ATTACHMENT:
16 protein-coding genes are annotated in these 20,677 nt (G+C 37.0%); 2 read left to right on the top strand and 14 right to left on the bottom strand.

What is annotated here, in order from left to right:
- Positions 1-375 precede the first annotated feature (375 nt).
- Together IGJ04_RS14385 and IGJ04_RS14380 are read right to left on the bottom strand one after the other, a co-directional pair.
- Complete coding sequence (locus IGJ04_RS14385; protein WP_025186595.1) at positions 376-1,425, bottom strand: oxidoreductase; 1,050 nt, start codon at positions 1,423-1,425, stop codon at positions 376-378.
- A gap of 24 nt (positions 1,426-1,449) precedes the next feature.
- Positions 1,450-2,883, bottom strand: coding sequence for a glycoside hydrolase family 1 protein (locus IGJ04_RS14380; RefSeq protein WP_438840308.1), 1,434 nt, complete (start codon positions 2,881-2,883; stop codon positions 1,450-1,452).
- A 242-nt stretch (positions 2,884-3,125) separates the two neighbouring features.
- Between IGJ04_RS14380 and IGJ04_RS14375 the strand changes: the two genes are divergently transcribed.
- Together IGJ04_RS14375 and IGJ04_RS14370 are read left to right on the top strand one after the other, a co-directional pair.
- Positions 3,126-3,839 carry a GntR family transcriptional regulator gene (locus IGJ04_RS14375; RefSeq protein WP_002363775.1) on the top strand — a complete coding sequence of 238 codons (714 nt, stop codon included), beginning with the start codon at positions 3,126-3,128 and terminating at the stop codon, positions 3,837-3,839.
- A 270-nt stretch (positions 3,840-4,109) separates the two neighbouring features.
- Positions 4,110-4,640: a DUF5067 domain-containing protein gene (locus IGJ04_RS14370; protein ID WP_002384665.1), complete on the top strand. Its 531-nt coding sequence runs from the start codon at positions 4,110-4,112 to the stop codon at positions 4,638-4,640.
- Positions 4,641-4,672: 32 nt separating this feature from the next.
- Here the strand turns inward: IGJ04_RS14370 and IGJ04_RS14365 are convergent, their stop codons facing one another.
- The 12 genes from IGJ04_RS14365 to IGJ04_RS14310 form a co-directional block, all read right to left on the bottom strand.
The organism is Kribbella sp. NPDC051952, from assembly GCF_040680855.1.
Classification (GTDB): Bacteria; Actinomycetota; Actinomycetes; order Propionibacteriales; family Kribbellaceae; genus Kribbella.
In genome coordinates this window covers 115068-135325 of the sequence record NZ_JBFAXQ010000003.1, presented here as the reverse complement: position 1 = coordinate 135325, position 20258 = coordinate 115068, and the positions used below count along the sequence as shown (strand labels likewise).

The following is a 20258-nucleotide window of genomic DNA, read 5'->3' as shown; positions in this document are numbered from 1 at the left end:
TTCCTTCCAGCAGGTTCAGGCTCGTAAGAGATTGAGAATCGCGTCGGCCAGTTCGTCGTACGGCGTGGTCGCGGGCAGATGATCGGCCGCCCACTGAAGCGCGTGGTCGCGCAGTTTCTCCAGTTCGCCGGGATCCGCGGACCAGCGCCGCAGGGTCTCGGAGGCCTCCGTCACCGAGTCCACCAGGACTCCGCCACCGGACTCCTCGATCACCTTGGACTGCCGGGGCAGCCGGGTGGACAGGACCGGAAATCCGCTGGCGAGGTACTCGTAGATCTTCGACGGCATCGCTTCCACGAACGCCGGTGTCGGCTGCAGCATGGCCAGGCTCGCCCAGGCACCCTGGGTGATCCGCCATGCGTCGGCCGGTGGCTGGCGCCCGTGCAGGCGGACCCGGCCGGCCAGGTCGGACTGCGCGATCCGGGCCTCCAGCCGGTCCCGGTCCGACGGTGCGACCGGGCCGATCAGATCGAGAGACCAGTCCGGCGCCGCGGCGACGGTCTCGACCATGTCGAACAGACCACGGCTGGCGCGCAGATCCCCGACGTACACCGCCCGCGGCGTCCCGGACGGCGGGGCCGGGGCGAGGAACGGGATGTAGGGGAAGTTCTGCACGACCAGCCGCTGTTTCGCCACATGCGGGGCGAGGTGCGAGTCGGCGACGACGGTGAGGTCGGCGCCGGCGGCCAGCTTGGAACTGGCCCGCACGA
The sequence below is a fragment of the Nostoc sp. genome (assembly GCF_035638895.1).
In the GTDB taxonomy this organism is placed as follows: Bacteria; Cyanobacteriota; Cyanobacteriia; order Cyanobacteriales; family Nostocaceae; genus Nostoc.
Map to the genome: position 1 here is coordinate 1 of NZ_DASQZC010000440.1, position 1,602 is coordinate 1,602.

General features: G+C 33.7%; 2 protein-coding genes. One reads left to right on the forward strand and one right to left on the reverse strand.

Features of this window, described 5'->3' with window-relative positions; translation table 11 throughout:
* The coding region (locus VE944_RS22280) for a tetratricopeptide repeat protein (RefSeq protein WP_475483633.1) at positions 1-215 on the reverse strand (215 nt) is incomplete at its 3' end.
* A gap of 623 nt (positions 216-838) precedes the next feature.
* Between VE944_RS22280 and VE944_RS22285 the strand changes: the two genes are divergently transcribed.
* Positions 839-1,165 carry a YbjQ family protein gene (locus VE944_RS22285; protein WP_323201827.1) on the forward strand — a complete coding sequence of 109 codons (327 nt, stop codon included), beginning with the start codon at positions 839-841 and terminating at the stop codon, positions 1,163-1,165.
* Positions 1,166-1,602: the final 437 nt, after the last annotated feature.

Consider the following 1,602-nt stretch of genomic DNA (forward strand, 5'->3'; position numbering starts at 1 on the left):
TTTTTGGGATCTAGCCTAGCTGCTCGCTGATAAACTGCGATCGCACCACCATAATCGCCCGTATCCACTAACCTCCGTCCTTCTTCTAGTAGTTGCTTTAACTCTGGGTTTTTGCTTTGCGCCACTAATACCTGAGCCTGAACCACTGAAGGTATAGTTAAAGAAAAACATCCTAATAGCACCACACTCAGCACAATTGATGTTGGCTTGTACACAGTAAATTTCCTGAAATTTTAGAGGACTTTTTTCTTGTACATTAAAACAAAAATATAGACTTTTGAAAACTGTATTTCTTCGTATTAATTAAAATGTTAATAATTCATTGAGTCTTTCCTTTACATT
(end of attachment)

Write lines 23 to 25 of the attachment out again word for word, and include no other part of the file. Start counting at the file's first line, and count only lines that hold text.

In the GTDB taxonomy this organism is placed as follows: Bacteria; Cyanobacteriota; Cyanobacteriia; order Cyanobacteriales; family Nostocaceae; genus Nostoc.
Map to the genome: position 1 here is coordinate 1 of NZ_DASQZC010000440.1, position 1,602 is coordinate 1,602.

General features: G+C 33.7%; 2 protein-coding genes. One reads left to right on the forward strand and one right to left on the reverse strand.